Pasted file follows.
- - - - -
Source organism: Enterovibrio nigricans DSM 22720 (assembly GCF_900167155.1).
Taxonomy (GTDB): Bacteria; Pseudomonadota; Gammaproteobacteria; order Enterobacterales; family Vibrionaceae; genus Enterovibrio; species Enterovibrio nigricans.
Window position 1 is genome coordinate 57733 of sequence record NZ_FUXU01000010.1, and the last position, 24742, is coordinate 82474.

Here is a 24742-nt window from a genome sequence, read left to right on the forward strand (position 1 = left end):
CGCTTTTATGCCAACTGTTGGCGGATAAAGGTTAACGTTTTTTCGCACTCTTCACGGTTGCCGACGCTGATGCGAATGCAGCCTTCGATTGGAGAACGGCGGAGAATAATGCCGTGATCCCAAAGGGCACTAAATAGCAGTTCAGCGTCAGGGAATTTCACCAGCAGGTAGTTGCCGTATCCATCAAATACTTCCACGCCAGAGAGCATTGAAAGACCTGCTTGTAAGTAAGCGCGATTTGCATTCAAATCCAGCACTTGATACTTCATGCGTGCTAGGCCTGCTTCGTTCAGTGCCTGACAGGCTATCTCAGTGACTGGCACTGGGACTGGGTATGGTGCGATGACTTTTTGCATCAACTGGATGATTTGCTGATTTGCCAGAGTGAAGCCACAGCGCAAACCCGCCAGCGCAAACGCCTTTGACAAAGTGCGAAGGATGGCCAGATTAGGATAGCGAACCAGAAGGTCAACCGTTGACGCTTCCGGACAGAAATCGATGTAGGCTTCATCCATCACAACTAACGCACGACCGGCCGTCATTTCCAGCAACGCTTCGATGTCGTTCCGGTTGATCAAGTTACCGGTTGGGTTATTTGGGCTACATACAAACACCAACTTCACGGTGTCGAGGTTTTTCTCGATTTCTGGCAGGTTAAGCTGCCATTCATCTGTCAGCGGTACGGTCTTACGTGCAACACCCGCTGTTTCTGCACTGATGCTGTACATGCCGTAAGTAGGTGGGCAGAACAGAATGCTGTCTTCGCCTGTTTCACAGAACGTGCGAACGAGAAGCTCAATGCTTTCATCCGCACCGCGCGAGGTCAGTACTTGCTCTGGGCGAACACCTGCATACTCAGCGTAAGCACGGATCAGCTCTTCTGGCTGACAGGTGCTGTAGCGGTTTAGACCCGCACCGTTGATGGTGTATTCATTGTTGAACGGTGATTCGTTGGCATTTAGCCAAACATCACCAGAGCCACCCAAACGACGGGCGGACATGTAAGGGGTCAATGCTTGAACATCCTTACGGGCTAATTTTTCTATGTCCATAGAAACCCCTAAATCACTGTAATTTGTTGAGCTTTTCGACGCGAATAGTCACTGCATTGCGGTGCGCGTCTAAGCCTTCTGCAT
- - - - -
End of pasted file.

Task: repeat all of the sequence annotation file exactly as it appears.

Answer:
Source organism: Enterovibrio nigricans DSM 22720 (assembly GCF_900167155.1).
Taxonomy (GTDB): Bacteria; Pseudomonadota; Gammaproteobacteria; order Enterobacterales; family Vibrionaceae; genus Enterovibrio; species Enterovibrio nigricans.
Window position 1 is genome coordinate 57733 of sequence record NZ_FUXU01000010.1, and the last position, 24742, is coordinate 82474.

Here is a 24742-nt window from a genome sequence, read left to right on the forward strand (position 1 = left end):
CGCTTTTATGCCAACTGTTGGCGGATAAAGGTTAACGTTTTTTCGCACTCTTCACGGTTGCCGACGCTGATGCGAATGCAGCCTTCGATTGGAGAACGGCGGAGAATAATGCCGTGATCCCAAAGGGCACTAAATAGCAGTTCAGCGTCAGGGAATTTCACCAGCAGGTAGTTGCCGTATCCATCAAATACTTCCACGCCAGAGAGCATTGAAAGACCTGCTTGTAAGTAAGCGCGATTTGCATTCAAATCCAGCACTTGATACTTCATGCGTGCTAGGCCTGCTTCGTTCAGTGCCTGACAGGCTATCTCAGTGACTGGCACTGGGACTGGGTATGGTGCGATGACTTTTTGCATCAACTGGATGATTTGCTGATTTGCCAGAGTGAAGCCACAGCGCAAACCCGCCAGCGCAAACGCCTTTGACAAAGTGCGAAGGATGGCCAGATTAGGATAGCGAACCAGAAGGTCAACCGTTGACGCTTCCGGACAGAAATCGATGTAGGCTTCATCCATCACAACTAACGCACGACCGGCCGTCATTTCCAGCAACGCTTCGATGTCGTTCCGGTTGATCAAGTTACCGGTTGGGTTATTTGGGCTACATACAAACACCAACTTCACGGTGTCGAGGTTTTTCTCGATTTCTGGCAGGTTAAGCTGCCATTCATCTGTCAGCGGTACGGTCTTACGTGCAACACCCGCTGTTTCTGCACTGATGCTGTACATGCCGTAAGTAGGTGGGCAGAACAGAATGCTGTCTTCGCCTGTTTCACAGAACGTGCGAACGAGAAGCTCAATGCTTTCATCCGCACCGCGCGAGGTCAGTACTTGCTCTGGGCGAACACCTGCATACTCAGCGTAAGCACGGATCAGCTCTTCTGGCTGACAGGTGCTGTAGCGGTTTAGACCCGCACCGTTGATGGTGTATTCATTGTTGAACGGTGATTCGTTGGCATTTAGCCAAACATCACCAGAGCCACCCAAACGACGGGCGGACATGTAAGGGGTCAATGCTTGAACATCCTTACGGGCTAATTTTTCTATGTCCATAGAAACCCCTAAATCACTGTAATTTGTTGAGCTTTTCGACGCGAATAGTCACTGCATTGCGGTGCGCGTCTAAGCCTTCTGCAT